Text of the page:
Many of us in the frozen latitudes are probably longing for warm weather by now. I, for one, would like to put down my snow shovel and lounge around by a swimming pool. Starting tomorrow, that might become a lot harder than it sounds.
One year ago, the U.S. Senate and House of Representatives passed a bill requiring that all public pools and spas have certain safety features. One such feature is a drain cover that greatly reduces the risk of entanglement due to suction – a particular concern for small children. Although pool operators have had a year to comply with the new law, most have chosen to ignore or even defy the new requirements. As a result, the Federal Consumer Product Safety Commission (CPSC) may begin shutting down non-conforming pools.
The new law is an important safety measure aimed at preventing a very real danger. After car crashes, drowning is the second leading cause of death among children aged 14 and younger. Many times, the victim is overlooked until it is too late. Even in crowded pools adults can become distracted and not notice that a young swimmer is trapped beneath the surface.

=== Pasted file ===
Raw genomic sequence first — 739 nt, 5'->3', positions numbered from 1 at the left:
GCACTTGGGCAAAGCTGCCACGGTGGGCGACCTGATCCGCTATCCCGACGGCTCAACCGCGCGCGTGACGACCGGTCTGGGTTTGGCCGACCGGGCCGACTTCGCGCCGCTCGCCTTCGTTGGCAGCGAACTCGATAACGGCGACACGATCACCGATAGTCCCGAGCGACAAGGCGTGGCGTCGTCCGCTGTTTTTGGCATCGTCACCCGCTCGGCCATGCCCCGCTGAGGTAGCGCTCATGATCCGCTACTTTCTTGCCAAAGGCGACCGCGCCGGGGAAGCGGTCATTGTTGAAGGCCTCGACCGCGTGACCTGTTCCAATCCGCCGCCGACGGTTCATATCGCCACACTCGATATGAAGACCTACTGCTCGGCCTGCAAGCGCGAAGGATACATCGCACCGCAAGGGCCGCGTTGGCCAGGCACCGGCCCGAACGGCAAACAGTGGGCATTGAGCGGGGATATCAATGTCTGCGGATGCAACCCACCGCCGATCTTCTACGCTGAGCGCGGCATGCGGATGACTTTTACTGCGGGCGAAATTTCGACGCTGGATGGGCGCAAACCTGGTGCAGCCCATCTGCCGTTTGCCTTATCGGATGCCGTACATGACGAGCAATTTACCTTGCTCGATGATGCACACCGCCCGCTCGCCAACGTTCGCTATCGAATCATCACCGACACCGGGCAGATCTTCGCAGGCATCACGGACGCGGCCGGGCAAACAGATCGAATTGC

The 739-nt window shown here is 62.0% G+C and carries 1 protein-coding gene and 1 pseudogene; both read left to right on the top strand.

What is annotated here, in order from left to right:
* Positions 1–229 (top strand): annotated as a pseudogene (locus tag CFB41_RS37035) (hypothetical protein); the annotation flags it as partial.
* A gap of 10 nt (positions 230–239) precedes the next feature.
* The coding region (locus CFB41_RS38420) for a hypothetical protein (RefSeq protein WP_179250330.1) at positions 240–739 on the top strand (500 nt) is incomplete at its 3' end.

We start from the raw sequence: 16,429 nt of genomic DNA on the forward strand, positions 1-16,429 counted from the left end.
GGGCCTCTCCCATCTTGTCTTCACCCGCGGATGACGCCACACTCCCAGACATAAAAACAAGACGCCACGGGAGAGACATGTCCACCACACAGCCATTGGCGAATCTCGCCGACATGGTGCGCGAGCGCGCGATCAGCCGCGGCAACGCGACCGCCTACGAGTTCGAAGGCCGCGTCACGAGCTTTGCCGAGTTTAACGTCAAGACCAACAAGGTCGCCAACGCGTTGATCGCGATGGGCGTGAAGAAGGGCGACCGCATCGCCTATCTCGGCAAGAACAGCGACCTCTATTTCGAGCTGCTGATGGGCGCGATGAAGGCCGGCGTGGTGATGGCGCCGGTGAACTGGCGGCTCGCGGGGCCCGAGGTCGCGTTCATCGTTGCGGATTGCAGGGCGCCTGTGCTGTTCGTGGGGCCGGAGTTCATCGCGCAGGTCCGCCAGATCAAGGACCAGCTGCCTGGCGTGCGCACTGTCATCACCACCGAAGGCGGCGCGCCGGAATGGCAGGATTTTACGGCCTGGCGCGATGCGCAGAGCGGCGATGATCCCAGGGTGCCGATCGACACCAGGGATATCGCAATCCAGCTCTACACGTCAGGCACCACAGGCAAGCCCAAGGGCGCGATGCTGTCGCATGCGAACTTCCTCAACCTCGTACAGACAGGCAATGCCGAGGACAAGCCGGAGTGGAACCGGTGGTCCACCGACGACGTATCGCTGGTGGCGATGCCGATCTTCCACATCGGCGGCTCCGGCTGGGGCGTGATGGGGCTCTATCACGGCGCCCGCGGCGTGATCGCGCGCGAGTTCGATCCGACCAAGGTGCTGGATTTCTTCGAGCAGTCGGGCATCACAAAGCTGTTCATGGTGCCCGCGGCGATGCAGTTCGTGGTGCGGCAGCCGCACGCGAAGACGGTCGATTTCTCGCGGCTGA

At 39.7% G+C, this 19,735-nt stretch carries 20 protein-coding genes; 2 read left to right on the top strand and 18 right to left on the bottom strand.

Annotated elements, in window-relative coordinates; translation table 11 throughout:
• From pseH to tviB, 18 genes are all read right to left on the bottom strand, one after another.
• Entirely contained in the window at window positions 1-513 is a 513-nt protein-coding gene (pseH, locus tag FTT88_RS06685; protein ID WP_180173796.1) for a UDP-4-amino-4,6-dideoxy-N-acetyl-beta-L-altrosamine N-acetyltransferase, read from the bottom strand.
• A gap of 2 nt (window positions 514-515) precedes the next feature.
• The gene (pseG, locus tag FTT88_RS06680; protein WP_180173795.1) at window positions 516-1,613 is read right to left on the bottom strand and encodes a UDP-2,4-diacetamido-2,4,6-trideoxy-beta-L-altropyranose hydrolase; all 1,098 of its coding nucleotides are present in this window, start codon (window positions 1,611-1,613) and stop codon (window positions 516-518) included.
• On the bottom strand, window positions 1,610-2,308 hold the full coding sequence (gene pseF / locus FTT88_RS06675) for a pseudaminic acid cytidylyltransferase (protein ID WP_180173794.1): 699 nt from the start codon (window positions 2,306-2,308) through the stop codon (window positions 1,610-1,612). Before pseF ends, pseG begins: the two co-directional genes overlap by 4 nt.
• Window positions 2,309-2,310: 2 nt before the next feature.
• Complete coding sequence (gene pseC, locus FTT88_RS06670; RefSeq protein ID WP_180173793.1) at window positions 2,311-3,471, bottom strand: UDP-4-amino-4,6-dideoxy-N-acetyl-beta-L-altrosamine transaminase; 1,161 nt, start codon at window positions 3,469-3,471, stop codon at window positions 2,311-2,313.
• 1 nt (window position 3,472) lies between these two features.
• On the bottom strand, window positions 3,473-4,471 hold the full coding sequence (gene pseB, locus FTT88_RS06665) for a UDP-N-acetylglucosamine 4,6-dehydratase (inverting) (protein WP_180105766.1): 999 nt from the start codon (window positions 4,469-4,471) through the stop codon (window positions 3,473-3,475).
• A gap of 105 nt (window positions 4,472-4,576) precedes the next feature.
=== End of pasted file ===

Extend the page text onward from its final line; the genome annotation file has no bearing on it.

The best safety measure is undivided supervision of swimmers. Because this is not always a realistic situation, the addition of extra safety devices should be a welcome change. Yet pool operators apparently don’t share that view, and are willing either break the law or be shut down. Unfortunately, this means that thousands of people will be unable to participate in an enjoyable and healthy activity.
recently named in the 2009 edition of Best Lawyer's In America, David Mittleman has been representing seriously injured people since 1985. A partner with Church Wyble PC—a division of Grewal Law PLLC—Mr. Mittleman and his partners focus on medical malpractice, wrongful death, car accidents, slip and falls, nursing home injury, pharmacy/pharmacist negligence and disability claims.